+1 Rose Colored Goggles of Nostalgia

You can easily judge a pair of games released within the same generation. You simply compare their graphics, mechanics and other tangible qualities with the knowledge that with the exception of certain “blockbusters” both developers had relatively the same technological resources at their disposal. Nowadays there is even a good chance that they were both built on the same engine.

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Industry standard thy name is Unreal

But it’s not as easy to objectively compare titles from years gone by with their modern day counterparts; and we very often fail to do so, much to the detriment of our enjoyment of current gen titles and to the chagrin of our friends.

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Nothin’ but headshot.

Heartland

Doom, the genre defining shooter from iD Software, may not have had iron sights, grenades, a cover system or melee attacks but we don’t hold those things against it because it’s positive qualities still stand out to this day. This makes Doom an example of excellence regardless of its antiquated graphics or simple key card finding level structure.

We often allot them a disproportionate amount of space in our precious and limited emotional real estate.

Some games just resonate with us, their qualities transcend time and we will always look back on them with fondness in our hearts. We often allot them a disproportionate amount of space in our precious and limited emotional real estate.

Modern interpretations simply cannot compete with the wonder of ‘the first time‘ because when you initially played a game with a new and innovative approach to gameplay you had an epiphany, a euphoric rush of realization as to how a particular gamestyle could and should be.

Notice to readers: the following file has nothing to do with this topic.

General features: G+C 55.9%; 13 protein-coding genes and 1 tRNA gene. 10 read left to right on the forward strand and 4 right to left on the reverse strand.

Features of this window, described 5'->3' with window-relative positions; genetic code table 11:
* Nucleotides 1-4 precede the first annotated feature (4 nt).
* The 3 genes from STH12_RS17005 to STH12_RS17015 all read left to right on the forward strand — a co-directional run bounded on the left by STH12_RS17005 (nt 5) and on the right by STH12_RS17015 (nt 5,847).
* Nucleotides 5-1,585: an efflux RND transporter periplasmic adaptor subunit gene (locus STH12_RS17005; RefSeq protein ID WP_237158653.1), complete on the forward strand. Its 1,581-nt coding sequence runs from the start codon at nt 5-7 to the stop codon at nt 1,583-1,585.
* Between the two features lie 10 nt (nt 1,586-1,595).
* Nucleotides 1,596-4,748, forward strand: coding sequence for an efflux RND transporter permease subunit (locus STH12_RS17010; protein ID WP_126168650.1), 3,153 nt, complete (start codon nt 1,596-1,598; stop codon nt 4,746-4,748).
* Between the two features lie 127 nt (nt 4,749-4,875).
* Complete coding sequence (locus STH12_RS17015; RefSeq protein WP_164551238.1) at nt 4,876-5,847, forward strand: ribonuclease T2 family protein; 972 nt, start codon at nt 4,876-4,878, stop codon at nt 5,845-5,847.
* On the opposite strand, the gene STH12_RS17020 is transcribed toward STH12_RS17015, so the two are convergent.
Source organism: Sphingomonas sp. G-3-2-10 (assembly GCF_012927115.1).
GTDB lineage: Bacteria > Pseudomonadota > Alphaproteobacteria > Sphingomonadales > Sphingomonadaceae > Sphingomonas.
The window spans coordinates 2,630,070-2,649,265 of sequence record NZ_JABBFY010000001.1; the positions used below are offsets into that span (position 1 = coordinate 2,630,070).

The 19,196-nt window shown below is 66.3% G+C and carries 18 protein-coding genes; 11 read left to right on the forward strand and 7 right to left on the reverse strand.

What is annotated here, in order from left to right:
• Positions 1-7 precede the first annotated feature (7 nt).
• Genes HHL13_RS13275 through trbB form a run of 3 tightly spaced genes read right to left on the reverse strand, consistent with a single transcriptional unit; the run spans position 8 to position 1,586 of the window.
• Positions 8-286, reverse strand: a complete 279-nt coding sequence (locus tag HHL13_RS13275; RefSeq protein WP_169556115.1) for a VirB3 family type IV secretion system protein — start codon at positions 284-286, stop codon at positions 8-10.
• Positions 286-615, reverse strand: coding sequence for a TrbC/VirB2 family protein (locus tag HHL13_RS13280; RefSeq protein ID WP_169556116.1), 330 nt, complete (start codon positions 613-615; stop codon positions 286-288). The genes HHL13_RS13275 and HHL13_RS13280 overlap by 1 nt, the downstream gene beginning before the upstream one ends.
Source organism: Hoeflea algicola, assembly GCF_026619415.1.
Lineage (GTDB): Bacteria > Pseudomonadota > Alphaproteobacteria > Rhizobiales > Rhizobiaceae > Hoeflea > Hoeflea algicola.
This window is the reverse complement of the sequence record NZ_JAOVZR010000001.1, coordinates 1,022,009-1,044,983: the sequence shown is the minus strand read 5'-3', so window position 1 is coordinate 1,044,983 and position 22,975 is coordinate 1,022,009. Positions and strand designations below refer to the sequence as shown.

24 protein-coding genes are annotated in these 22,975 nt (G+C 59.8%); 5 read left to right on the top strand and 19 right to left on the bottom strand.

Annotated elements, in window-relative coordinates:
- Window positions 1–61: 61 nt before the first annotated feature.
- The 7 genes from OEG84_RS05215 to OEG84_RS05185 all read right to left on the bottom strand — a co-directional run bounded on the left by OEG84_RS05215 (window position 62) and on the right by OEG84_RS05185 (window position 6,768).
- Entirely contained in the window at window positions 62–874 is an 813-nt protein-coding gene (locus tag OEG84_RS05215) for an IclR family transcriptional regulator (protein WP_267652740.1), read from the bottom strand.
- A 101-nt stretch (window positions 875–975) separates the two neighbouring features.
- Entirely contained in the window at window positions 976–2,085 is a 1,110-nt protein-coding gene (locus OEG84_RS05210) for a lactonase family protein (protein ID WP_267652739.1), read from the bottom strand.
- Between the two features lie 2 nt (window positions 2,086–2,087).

The first time you leap through the air in slow motion and headshot two guys on the subway platform of Max Payne’s opening level or the first time you see the Prince rewind time in The Sands of Time, you can’t believe your eyes.

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Until that point you hadn’t yet been inducted into this new and better way of thinking and in gratitude for services rendered you will love that game for the rest of your life.

When a game strikes a chord like that, it changes you. You will replay it once a year for the rest of your life because to you, it is timeless. You will try to share it with each and every person you can steer into a conversation about it and you will always be met with bitter disappointment when they don’t parrot back your endless praise.

These are the dangers inherent in wearing the titular +1 Rose Tinted Goggles of Nostalgia.

Looking for cracks

When a game doesn’t hold up well under the scrutiny of time, we say that the game “hasn’t aged well”. We want our games, like fine wine, to get better over time. A very small selection of games have managed this and in doing so are often mentioned together in reverent tones.

The aforementioned Doom, the early Mario and Sonic games or the endlessly vaunted Ocarina of Time, each is beloved by millions who eagerly make it their solemn duty to keep those memories alive and to share them with people, this generation and the next.